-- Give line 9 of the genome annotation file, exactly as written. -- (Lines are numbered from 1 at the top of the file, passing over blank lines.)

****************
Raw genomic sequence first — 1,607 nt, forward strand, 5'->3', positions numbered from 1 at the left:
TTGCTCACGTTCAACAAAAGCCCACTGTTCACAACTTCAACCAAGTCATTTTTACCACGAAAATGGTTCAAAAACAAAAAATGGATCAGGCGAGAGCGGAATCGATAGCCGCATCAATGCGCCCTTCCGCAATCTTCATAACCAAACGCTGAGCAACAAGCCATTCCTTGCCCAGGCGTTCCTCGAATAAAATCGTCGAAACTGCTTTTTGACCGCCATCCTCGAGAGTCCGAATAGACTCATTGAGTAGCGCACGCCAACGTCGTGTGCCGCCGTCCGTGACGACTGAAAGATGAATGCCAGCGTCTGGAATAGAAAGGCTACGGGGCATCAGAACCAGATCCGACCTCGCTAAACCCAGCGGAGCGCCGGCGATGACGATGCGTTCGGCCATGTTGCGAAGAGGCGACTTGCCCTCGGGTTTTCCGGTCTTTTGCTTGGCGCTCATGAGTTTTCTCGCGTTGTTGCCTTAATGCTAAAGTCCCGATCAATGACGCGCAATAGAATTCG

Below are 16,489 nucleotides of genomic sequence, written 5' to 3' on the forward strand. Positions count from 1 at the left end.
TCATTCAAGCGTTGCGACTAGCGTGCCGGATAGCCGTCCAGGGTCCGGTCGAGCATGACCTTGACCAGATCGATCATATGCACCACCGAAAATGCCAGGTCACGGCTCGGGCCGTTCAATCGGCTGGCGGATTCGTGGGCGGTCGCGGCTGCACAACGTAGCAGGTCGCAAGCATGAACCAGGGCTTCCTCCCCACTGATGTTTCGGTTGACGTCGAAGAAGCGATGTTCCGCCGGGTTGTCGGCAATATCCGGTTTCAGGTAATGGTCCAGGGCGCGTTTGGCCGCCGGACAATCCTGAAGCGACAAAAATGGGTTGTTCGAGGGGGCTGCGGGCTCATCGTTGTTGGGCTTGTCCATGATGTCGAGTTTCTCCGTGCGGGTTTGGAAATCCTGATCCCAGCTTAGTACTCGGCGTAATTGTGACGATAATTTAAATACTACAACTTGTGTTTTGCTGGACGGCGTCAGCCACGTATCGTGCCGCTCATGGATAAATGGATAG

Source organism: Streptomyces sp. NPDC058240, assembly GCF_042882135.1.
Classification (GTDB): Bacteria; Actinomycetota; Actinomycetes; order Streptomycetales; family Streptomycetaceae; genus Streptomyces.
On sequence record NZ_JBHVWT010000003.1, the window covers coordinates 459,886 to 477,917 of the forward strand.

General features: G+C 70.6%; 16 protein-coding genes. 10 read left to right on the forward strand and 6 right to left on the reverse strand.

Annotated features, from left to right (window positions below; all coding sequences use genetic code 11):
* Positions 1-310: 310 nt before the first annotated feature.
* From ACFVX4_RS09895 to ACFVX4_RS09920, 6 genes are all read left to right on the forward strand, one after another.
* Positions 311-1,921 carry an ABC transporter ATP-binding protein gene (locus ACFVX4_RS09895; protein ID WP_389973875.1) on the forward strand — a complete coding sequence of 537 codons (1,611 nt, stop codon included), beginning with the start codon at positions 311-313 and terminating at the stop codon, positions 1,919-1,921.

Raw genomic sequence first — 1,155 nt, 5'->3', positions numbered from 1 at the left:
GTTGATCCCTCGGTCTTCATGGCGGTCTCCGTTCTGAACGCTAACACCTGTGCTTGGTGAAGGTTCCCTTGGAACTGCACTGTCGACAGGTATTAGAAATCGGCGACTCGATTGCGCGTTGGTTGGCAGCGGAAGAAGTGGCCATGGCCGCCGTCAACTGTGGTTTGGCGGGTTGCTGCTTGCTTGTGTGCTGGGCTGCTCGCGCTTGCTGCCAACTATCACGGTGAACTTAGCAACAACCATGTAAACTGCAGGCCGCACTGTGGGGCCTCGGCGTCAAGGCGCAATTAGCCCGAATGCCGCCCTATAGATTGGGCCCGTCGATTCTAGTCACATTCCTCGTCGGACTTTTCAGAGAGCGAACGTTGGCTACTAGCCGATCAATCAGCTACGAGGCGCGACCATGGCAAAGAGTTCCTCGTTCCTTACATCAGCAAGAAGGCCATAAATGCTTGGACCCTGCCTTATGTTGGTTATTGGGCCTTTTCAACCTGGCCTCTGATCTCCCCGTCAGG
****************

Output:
Annotated features, from left to right (window positions below; all coding sequences use genetic code 11):